Presentation on theme: "5.4: Scale Drawings. Scale Factor The relationship between measurements on the drawings can be described by using a scale factor. When you make a drawing."— Presentation transcript:
5.4: Scale Drawings
Scale Factor The relationship between measurements on the drawings can be described by using a scale factor. When you make a drawing twice as wide and twice as tall, your scale drawing has a scale factor of 2:1. 1/2 inch on the original = 1 inch on the scale drawing.
Scale Factor So, the scale factor is always written as measurement on model : measurement on actual or original Or Original: Each square = ½ inch Drawing: Each square = 1 inch Scale Factor: 2:1 or 2/1
Simplifying the Scale Factor Original: Drawing: Each square= 1/2 inch Each square = 1/4 inch What is the scale factor on the smaller scale drawing of Calvin?
Scale Factor Scale factors are usually expressed using 1 unit. Real Eiffel Tower: 324 meters tall LEGO Eiffel Tower: 1.08 meters tall. Instead of writing 1.08 : 324, we write 1 : 300 or 1/300
Common Scale Factors House Plans/Floor Plans: ¼” scale, which means 1/4 inch stands for 1 foot: 1:48. N scale model trains: 1:148. Hot Wheels: 1:64 Radio-controlled car: 1:10 Traditional Dollhouses: 1:12, 1:18, or 1:24 Barbie Dollhouse: 1:6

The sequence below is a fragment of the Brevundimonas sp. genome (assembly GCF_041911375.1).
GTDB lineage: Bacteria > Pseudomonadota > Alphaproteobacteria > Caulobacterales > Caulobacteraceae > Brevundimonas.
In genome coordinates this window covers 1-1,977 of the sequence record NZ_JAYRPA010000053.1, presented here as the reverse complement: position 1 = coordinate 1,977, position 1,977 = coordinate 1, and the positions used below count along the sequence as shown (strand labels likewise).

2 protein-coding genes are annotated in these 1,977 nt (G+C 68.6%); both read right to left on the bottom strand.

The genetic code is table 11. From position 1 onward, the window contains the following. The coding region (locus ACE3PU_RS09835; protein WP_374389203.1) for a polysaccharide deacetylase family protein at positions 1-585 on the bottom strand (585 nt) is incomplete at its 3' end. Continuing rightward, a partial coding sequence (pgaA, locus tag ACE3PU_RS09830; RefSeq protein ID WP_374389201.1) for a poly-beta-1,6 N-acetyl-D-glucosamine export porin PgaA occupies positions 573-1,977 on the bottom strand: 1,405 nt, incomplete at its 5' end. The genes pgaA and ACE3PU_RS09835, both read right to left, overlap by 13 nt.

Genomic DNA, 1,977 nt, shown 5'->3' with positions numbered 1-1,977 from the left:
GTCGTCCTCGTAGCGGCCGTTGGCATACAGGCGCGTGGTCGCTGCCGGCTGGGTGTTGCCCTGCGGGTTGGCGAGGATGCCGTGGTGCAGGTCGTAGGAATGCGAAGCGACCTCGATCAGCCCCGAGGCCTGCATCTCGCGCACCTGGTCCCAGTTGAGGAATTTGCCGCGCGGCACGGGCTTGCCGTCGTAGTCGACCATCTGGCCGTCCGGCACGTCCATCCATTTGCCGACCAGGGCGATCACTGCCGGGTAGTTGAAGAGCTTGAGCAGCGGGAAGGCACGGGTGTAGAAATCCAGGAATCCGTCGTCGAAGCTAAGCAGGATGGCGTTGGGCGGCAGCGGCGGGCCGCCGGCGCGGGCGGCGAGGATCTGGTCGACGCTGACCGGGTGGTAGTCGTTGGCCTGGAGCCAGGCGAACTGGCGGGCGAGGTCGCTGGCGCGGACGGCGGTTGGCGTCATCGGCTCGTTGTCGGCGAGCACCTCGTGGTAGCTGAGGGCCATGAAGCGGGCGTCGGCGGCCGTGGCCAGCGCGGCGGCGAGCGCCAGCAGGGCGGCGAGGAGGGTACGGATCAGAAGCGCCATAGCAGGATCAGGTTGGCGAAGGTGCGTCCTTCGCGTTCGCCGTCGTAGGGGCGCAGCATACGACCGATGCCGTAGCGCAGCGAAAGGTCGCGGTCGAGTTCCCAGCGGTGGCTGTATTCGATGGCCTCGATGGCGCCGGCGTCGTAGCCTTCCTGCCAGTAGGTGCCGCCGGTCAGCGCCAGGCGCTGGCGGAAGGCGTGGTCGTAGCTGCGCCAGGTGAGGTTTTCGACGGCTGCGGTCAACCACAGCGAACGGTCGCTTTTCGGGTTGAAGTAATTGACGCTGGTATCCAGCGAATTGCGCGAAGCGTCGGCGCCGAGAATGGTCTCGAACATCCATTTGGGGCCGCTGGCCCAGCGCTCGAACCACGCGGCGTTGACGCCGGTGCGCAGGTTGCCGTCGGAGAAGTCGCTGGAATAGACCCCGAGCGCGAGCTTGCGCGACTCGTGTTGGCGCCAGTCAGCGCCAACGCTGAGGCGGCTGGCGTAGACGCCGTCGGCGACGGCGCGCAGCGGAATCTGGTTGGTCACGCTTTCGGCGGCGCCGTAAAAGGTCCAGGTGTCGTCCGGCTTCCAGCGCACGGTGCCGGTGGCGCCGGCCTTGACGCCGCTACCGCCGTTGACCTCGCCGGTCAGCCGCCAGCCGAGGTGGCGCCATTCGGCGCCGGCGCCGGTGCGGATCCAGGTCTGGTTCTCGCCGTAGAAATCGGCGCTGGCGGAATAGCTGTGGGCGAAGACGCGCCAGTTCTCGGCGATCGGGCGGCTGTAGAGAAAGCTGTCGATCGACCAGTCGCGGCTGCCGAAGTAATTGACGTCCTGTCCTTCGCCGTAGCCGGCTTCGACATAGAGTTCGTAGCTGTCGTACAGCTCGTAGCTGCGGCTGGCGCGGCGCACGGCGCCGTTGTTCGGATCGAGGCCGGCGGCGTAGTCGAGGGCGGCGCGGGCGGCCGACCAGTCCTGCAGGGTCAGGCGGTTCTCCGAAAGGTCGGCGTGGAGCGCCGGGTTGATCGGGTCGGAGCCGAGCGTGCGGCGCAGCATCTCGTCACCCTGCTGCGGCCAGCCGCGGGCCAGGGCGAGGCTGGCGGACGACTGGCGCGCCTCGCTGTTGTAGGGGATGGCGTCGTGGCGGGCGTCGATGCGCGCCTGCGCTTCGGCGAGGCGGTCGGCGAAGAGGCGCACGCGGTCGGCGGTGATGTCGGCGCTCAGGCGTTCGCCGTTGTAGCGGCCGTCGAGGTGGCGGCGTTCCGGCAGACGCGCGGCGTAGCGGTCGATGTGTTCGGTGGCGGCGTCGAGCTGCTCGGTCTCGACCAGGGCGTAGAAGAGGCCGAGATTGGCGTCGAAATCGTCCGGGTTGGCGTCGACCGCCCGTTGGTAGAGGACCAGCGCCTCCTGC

Using scale factors: Practice
Scale Models and Drawings are Proportional The reason a scale model or scale drawing looks similar to the actual or original thing is that all measurements on the model/drawing are proportional to measurements on the actual/original. This means that every part of the drawing is the same number of times bigger or smaller than the original or real thing. Stewie’s foot on the original drawing is ½ inch long. How long is Stewie’s foot on a 2:1 drawing? On a 0.5:1 drawing? If you made a 10:1 scale drawing of the original Stewie, how long would his foot be?
Scale Another way to relate models to actual things is to use a scale, which includes units in different measurements.
Use a Proportion to Solve Scale Drawing/Model problems.